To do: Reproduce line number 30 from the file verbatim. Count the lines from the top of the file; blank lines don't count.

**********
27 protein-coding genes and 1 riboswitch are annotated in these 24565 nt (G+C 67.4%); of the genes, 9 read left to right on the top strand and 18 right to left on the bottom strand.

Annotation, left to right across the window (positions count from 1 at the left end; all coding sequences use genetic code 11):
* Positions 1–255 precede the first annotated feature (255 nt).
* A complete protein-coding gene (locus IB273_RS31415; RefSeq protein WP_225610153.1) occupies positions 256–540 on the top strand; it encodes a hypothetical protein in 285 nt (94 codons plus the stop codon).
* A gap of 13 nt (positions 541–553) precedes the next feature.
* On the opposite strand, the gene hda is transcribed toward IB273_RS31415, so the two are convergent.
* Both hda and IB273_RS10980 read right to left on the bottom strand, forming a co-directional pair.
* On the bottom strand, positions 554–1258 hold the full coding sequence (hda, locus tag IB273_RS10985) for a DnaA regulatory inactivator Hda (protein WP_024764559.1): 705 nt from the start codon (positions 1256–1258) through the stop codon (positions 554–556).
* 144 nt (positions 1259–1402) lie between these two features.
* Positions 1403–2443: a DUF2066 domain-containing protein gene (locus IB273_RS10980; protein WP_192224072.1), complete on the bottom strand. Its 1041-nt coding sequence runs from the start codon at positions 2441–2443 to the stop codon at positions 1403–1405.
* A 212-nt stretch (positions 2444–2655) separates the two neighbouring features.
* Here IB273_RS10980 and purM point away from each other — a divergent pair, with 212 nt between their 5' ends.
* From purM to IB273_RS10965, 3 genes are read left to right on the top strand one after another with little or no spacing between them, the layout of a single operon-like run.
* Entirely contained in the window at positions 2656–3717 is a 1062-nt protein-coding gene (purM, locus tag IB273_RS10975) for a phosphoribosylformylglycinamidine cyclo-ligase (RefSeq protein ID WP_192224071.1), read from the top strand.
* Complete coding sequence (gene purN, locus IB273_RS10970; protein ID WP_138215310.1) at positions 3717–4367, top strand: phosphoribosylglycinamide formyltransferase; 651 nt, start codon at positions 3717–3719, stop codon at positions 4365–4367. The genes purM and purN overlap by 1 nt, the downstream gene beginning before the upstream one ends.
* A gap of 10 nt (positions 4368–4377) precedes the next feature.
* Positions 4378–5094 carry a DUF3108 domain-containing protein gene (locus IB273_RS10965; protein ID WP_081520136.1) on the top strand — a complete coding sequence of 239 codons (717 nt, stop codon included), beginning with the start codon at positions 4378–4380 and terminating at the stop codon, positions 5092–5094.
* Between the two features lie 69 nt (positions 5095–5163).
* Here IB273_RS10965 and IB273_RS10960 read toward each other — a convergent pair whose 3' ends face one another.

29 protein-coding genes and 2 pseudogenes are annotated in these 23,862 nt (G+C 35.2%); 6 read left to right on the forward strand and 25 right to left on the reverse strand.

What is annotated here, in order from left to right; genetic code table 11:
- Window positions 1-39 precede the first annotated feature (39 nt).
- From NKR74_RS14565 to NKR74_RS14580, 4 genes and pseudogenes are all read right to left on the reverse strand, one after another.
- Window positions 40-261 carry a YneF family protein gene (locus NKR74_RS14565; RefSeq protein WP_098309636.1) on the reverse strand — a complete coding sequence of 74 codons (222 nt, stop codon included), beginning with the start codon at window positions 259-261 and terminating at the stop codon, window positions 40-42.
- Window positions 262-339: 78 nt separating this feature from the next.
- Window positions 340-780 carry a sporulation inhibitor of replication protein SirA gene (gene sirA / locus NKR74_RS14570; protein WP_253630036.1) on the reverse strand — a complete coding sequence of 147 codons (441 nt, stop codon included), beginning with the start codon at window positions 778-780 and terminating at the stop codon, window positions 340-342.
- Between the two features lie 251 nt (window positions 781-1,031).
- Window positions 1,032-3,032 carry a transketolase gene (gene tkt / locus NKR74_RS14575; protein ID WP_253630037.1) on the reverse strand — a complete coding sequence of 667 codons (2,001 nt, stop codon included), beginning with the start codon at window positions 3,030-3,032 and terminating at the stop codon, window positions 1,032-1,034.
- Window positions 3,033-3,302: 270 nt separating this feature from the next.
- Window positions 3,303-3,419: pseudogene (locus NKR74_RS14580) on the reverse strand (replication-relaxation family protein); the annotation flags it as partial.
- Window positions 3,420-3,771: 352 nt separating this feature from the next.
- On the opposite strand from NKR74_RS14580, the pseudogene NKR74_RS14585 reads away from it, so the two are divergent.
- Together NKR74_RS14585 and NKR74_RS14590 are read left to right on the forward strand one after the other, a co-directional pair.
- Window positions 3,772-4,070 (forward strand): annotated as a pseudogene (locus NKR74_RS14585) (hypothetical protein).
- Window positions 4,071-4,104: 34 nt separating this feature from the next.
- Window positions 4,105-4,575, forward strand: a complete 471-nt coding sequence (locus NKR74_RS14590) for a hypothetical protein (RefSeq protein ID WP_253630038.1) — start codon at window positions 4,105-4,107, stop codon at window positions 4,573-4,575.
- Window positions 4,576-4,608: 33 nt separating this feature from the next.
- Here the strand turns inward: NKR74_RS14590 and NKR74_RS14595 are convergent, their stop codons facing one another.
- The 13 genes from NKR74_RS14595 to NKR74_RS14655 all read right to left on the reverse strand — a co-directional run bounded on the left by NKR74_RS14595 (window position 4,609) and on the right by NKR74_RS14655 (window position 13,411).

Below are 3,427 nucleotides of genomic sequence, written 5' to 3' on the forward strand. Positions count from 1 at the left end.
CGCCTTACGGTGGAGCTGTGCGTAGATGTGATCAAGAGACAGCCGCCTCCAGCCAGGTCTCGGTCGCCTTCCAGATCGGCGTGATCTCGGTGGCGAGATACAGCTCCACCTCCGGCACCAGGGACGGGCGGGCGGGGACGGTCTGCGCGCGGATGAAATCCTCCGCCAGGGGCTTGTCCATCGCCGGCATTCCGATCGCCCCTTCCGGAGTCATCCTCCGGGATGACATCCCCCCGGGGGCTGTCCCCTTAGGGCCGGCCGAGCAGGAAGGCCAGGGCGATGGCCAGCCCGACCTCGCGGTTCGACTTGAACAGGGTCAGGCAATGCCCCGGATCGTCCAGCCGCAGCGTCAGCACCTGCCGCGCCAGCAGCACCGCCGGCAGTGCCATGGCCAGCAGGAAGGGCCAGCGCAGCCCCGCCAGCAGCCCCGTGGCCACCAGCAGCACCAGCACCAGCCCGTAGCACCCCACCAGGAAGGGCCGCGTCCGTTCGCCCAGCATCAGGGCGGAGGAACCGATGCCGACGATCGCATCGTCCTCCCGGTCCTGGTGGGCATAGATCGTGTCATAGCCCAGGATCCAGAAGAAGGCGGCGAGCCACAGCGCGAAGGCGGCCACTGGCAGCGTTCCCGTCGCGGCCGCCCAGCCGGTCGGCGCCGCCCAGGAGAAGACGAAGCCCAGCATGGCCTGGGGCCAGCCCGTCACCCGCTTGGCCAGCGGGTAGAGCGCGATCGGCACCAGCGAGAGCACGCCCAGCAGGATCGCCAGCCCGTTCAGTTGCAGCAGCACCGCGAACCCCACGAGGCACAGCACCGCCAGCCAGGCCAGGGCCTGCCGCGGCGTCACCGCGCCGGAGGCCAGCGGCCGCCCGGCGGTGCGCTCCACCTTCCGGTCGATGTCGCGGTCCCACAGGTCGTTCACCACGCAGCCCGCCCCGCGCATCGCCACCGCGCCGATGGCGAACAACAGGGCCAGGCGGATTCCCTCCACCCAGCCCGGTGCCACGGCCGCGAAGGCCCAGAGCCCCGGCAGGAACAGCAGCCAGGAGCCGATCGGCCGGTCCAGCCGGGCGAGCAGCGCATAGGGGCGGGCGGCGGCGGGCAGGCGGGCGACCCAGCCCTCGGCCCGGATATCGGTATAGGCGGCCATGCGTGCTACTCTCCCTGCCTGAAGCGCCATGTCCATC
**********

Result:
- Window positions 3,303-3,419: pseudogene (locus NKR74_RS14580) on the reverse strand (replication-relaxation family protein); the annotation flags it as partial.